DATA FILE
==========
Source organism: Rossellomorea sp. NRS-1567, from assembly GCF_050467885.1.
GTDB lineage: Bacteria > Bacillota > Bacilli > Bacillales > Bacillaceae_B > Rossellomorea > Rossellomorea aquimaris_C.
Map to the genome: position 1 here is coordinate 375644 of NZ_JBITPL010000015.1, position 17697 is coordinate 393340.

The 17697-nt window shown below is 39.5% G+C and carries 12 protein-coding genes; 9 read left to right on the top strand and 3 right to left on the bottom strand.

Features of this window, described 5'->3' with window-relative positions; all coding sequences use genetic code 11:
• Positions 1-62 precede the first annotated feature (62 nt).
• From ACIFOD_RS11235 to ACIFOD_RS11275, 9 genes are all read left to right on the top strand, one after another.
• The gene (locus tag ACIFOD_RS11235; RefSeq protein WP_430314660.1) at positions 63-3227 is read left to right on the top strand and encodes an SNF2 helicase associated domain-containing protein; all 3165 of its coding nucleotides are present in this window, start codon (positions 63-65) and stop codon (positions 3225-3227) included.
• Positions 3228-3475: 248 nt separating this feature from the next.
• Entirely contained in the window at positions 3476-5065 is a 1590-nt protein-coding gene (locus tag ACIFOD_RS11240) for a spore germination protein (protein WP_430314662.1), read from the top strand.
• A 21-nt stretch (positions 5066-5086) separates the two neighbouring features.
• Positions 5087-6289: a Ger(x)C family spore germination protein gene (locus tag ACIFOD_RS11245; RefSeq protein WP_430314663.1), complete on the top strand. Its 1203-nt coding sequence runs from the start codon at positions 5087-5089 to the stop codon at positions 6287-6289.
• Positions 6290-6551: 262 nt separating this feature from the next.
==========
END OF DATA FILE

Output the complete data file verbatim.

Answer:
Source organism: Rossellomorea sp. NRS-1567, from assembly GCF_050467885.1.
GTDB lineage: Bacteria > Bacillota > Bacilli > Bacillales > Bacillaceae_B > Rossellomorea > Rossellomorea aquimaris_C.
Map to the genome: position 1 here is coordinate 375644 of NZ_JBITPL010000015.1, position 17697 is coordinate 393340.

The 17697-nt window shown below is 39.5% G+C and carries 12 protein-coding genes; 9 read left to right on the top strand and 3 right to left on the bottom strand.

Features of this window, described 5'->3' with window-relative positions; all coding sequences use genetic code 11:
• Positions 1-62 precede the first annotated feature (62 nt).
• From ACIFOD_RS11235 to ACIFOD_RS11275, 9 genes are all read left to right on the top strand, one after another.
• The gene (locus tag ACIFOD_RS11235; RefSeq protein WP_430314660.1) at positions 63-3227 is read left to right on the top strand and encodes an SNF2 helicase associated domain-containing protein; all 3165 of its coding nucleotides are present in this window, start codon (positions 63-65) and stop codon (positions 3225-3227) included.
• Positions 3228-3475: 248 nt separating this feature from the next.
• Entirely contained in the window at positions 3476-5065 is a 1590-nt protein-coding gene (locus tag ACIFOD_RS11240) for a spore germination protein (protein WP_430314662.1), read from the top strand.
• A 21-nt stretch (positions 5066-5086) separates the two neighbouring features.
• Positions 5087-6289: a Ger(x)C family spore germination protein gene (locus tag ACIFOD_RS11245; RefSeq protein WP_430314663.1), complete on the top strand. Its 1203-nt coding sequence runs from the start codon at positions 5087-5089 to the stop codon at positions 6287-6289.
• Positions 6290-6551: 262 nt separating this feature from the next.